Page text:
One of the most prevalent digestive disorders to blight the health of around 20% of the UK population is IBS. It’s estimated that far more people (60-75%) of the population suffer the symptoms of IBS but don’t visit the GP and are therefore never diagnosed.
But as sufferers will know, the symptoms can be severely debilitating and the complexity of the range of symptoms that may make up one individual’s IBS may differ enormously from the range that makes up another persons.
Around 33% of patients suffer from constipation-dominant IBS, while another third suffer diarrhoea-dominant IBS. The remaining third remain unclassified, or have to endure alternating diarrhoea and constipation.
Besides this, sufferers may feel abdominal pain, experience bloating or excessive flatulence. And besides the gastro-intestinal symptoms, a number of other symptoms are reported by patients. These include lethargy, poor sleep, backache, an unpleasant taste in the mouth, feeling of fullness when eating, bladder disorders, and fibromyalgia.
The functional medicine approach used by Nutritional Therapists has been applied to cases of IBS, looking at underlying causes for the condition – rather than treating each symptom we look to address the cause so that long-term relief can be achieved.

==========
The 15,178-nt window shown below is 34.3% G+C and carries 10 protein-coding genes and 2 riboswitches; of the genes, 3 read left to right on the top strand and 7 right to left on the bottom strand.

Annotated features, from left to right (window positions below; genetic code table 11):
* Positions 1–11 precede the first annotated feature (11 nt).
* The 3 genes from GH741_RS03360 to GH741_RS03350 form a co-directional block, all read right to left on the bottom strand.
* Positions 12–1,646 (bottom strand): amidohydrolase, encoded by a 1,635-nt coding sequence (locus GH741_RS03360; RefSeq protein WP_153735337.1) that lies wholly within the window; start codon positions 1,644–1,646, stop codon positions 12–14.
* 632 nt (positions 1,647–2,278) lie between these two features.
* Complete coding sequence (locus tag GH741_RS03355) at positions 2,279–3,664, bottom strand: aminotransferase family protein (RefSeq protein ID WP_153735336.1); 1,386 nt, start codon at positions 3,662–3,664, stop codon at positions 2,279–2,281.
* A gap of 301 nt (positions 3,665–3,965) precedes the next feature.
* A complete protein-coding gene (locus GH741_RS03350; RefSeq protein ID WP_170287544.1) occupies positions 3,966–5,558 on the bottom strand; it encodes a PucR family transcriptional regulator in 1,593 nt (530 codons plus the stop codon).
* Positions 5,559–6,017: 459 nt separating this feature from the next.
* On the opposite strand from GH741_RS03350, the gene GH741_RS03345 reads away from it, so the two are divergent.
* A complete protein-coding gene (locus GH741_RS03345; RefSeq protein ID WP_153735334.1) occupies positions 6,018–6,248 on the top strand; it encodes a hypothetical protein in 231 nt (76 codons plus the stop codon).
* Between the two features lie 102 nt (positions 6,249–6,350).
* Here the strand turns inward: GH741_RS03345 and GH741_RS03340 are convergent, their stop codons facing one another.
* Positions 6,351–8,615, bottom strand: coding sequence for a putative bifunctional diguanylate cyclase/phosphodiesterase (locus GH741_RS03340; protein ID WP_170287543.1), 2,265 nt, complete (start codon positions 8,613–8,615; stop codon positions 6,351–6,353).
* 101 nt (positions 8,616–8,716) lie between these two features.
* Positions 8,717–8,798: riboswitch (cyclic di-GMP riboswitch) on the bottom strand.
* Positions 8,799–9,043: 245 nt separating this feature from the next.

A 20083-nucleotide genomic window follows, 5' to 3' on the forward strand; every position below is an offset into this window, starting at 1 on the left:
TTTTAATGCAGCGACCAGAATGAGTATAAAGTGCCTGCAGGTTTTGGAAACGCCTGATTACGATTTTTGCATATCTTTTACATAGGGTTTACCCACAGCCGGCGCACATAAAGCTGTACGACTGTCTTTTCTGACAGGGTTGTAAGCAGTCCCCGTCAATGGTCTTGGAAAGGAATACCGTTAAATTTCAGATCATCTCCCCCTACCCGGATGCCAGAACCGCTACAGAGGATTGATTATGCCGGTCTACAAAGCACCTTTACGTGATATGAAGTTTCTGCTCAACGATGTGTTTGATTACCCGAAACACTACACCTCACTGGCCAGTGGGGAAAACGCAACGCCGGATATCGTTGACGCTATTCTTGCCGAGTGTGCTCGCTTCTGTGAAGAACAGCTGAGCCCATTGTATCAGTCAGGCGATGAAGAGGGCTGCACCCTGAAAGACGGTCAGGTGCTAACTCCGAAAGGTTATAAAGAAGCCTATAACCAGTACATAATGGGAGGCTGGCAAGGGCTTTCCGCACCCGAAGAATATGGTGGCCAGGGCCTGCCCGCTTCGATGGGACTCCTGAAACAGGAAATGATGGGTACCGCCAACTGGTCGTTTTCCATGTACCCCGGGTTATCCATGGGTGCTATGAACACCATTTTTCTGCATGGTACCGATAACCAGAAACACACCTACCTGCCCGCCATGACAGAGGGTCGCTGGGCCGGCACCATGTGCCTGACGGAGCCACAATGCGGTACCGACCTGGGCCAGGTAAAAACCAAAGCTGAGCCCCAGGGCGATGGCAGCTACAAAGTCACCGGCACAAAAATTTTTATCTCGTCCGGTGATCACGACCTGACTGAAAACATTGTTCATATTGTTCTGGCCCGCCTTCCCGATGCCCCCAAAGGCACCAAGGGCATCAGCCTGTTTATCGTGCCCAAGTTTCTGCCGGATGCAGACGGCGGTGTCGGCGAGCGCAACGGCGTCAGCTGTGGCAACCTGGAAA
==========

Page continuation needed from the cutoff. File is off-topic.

So what are the causes of IBS? Well, just like the symptoms, the causes will vary from person to person, but there are recognised links with IBS and a number of culprits: food intolerances are often present (reported in as many as 66% of cases), as is stress, and an imbalance in gut flora (are your unfriendly bacteria out-weighing your beneficial bacteria?) This may have been the result of a parasitic infection in the gut, use of antibiotics or antacids.
And as if that wasn’t enough, diets high in sugar have also been linked to this imbalance. There’s growing awareness that the typical UK diet (high in processed foods and low in whole foods and fruit and vegetables) is detrimental to healthy digestive system, particularly the balance of gut flora.
Not surprisingly, many sufferers also show symptoms of depression or low mood. Living with IBS can be both the source and the result of stress and low mood is common in both.
If you’re living with any of the symptoms described above, there are a number of approaches that could help make the quality of your life better. Identifying the exact imbalances and devising an appropriate programme to address them is the first step.
All you need to do is to complete a health questionnaire and a food diary to get started. To receive these by email, please complete the form below.